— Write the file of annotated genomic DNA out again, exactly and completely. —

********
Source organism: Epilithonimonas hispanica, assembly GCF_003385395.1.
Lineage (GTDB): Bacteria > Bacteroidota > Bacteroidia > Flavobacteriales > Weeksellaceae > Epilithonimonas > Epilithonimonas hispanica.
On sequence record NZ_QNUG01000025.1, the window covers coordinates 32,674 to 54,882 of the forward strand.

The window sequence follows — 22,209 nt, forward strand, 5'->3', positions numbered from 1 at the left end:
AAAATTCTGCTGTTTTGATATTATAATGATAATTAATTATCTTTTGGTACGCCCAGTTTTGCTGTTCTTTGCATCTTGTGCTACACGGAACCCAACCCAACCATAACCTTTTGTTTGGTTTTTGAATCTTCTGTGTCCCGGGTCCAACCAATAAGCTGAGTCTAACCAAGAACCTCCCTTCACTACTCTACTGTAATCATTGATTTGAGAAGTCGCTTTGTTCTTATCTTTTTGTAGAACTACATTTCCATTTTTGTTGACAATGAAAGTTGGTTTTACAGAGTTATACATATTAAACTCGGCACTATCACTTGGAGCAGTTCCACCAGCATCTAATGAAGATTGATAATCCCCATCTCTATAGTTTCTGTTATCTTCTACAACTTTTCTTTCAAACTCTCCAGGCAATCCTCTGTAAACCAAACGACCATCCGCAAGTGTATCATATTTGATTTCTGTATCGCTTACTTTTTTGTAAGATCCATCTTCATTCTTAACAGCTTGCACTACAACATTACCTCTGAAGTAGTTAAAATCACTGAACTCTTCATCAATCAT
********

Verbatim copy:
Source organism: Epilithonimonas hispanica, assembly GCF_003385395.1.
Lineage (GTDB): Bacteria > Bacteroidota > Bacteroidia > Flavobacteriales > Weeksellaceae > Epilithonimonas > Epilithonimonas hispanica.
On sequence record NZ_QNUG01000025.1, the window covers coordinates 32,674 to 54,882 of the forward strand.

The window sequence follows — 22,209 nt, forward strand, 5'->3', positions numbered from 1 at the left end:
AAAATTCTGCTGTTTTGATATTATAATGATAATTAATTATCTTTTGGTACGCCCAGTTTTGCTGTTCTTTGCATCTTGTGCTACACGGAACCCAACCCAACCATAACCTTTTGTTTGGTTTTTGAATCTTCTGTGTCCCGGGTCCAACCAATAAGCTGAGTCTAACCAAGAACCTCCCTTCACTACTCTACTGTAATCATTGATTTGAGAAGTCGCTTTGTTCTTATCTTTTTGTAGAACTACATTTCCATTTTTGTTGACAATGAAAGTTGGTTTTACAGAGTTATACATATTAAACTCGGCACTATCACTTGGAGCAGTTCCACCAGCATCTAATGAAGATTGATAATCCCCATCTCTATAGTTTCTGTTATCTTCTACAACTTTTCTTTCAAACTCTCCAGGCAATCCTCTGTAAACCAAACGACCATCCGCAAGTGTATCATATTTGATTTCTGTATCGCTTACTTTTTTGTAAGATCCATCTTCATTCTTAACAGCTTGCACTACAACATTACCTCTGAAGTAGTTAAAATCACTGAACTCTTCATCAATCAT